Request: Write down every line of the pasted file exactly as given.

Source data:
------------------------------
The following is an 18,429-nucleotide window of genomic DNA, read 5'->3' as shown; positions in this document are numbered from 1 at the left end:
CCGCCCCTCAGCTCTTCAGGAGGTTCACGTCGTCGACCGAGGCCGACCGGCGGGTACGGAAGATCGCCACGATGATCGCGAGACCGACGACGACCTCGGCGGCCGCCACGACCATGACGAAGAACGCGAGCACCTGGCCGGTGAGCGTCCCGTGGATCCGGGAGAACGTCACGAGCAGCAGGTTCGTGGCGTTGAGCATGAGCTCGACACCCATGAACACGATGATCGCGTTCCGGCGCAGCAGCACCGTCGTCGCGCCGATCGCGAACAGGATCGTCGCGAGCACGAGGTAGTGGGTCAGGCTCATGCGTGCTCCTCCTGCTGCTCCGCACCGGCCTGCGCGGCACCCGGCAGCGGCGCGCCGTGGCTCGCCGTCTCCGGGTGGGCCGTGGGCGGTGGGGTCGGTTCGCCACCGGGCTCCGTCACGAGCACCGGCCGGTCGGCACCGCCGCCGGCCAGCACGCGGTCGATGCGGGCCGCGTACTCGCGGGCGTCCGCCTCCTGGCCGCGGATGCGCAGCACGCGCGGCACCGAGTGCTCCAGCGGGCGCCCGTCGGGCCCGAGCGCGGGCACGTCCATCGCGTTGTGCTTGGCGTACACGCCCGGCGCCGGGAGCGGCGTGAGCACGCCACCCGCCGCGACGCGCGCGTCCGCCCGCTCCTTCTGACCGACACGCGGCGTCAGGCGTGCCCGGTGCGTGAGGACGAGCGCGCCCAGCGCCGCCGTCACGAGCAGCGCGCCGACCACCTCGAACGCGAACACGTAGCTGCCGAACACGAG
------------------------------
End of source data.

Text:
The following is an 18,429-nucleotide window of genomic DNA, read 5'->3' as shown; positions in this document are numbered from 1 at the left end:
CCGCCCCTCAGCTCTTCAGGAGGTTCACGTCGTCGACCGAGGCCGACCGGCGGGTACGGAAGATCGCCACGATGATCGCGAGACCGACGACGACCTCGGCGGCCGCCACGACCATGACGAAGAACGCGAGCACCTGGCCGGTGAGCGTCCCGTGGATCCGGGAGAACGTCACGAGCAGCAGGTTCGTGGCGTTGAGCATGAGCTCGACACCCATGAACACGATGATCGCGTTCCGGCGCAGCAGCACCGTCGTCGCGCCGATCGCGAACAGGATCGTCGCGAGCACGAGGTAGTGGGTCAGGCTCATGCGTGCTCCTCCTGCTGCTCCGCACCGGCCTGCGCGGCACCCGGCAGCGGCGCGCCGTGGCTCGCCGTCTCCGGGTGGGCCGTGGGCGGTGGGGTCGGTTCGCCACCGGGCTCCGTCACGAGCACCGGCCGGTCGGCACCGCCGCCGGCCAGCACGCGGTCGATGCGGGCCGCGTACTCGCGGGCGTCCGCCTCCTGGCCGCGGATGCGCAGCACGCGCGGCACCGAGTGCTCCAGCGGGCGCCCGTCGGGCCCGAGCGCGGGCACGTCCATCGCGTTGTGCTTGGCGTACACGCCCGGCGCCGGGAGCGGCGTGAGCACGCCACCCGCCGCGACGCGCGCGTCCGCCCGCTCCTTCTGACCGACACGCGGCGTCAGGCGTGCCCGGTGCGTGAGGACGAGCGCGCCCAGCGCCGCCGTCACGAGCAGCGCGCCGACCACCTCGAACGCGAACACGTAGCTGCCGAACACGAG